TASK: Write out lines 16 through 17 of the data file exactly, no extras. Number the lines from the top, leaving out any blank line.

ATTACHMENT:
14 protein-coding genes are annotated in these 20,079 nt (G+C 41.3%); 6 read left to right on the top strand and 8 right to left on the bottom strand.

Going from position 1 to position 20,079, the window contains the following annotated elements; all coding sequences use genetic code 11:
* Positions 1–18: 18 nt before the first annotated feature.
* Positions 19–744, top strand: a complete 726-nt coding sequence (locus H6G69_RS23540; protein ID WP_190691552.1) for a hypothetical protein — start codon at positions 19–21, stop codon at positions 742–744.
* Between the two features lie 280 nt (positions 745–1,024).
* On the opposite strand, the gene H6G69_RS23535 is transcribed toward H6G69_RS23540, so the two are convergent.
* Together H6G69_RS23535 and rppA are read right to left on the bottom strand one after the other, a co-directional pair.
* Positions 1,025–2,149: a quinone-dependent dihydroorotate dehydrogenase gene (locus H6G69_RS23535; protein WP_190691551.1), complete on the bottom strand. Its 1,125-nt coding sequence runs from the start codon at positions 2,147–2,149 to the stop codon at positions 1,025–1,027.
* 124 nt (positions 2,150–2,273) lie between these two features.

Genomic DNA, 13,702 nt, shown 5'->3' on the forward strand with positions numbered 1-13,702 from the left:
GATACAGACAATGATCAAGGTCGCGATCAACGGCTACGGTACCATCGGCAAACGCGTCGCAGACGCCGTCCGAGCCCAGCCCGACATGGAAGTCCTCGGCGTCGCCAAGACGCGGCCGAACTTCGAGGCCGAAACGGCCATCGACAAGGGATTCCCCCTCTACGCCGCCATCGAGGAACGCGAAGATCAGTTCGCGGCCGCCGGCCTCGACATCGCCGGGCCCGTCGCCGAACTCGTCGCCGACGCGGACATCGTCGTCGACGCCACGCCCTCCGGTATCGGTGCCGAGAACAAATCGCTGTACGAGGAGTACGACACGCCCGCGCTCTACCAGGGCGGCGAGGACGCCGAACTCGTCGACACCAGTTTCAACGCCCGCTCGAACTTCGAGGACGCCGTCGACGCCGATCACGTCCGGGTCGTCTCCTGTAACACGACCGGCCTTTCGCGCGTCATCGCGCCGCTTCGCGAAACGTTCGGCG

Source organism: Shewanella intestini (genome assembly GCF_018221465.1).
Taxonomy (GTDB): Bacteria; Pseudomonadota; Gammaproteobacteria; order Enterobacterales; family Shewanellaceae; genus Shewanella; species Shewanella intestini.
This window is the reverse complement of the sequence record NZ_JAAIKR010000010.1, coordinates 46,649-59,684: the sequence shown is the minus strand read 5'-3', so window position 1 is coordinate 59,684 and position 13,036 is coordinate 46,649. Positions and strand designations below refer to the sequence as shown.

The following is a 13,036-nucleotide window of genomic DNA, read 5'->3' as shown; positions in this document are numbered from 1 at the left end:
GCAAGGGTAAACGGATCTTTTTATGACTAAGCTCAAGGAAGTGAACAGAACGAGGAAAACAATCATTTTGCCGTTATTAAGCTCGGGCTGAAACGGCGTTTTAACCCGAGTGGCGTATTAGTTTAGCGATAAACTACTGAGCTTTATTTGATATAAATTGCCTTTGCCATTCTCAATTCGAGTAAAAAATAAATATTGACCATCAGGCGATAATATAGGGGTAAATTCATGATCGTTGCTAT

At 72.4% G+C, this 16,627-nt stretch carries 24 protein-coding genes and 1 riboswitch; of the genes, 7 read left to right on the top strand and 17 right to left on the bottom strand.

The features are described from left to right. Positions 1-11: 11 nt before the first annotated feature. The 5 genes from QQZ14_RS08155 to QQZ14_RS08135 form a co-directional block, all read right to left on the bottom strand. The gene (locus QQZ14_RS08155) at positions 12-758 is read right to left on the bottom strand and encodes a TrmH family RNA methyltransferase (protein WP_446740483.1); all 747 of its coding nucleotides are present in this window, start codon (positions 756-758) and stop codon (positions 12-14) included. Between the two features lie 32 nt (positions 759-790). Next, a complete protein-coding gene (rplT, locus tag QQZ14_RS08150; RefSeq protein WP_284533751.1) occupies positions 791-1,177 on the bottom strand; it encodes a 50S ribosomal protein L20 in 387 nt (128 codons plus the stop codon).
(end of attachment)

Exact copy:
GCAAGGGTAAACGGATCTTTTTATGACTAAGCTCAAGGAAGTGAACAGAACGAGGAAAACAATCATTTTGCCGTTATTAAGCTCGGGCTGAAACGGCGTTTTAACCCGAGTGGCGTATTAGTTTAGCGATAAACTACTGAGCTTTATTTGATATAAATTGCCTTTGCCATTCTCAATTCGAGTAAAAAATAAATATTGACCATCAGGCGATAATATAGGGGTAAATTCATGATCGTTGCTAT

At 72.4% G+C, this 16,627-nt stretch carries 24 protein-coding genes and 1 riboswitch; of the genes, 7 read left to right on the top strand and 17 right to left on the bottom strand.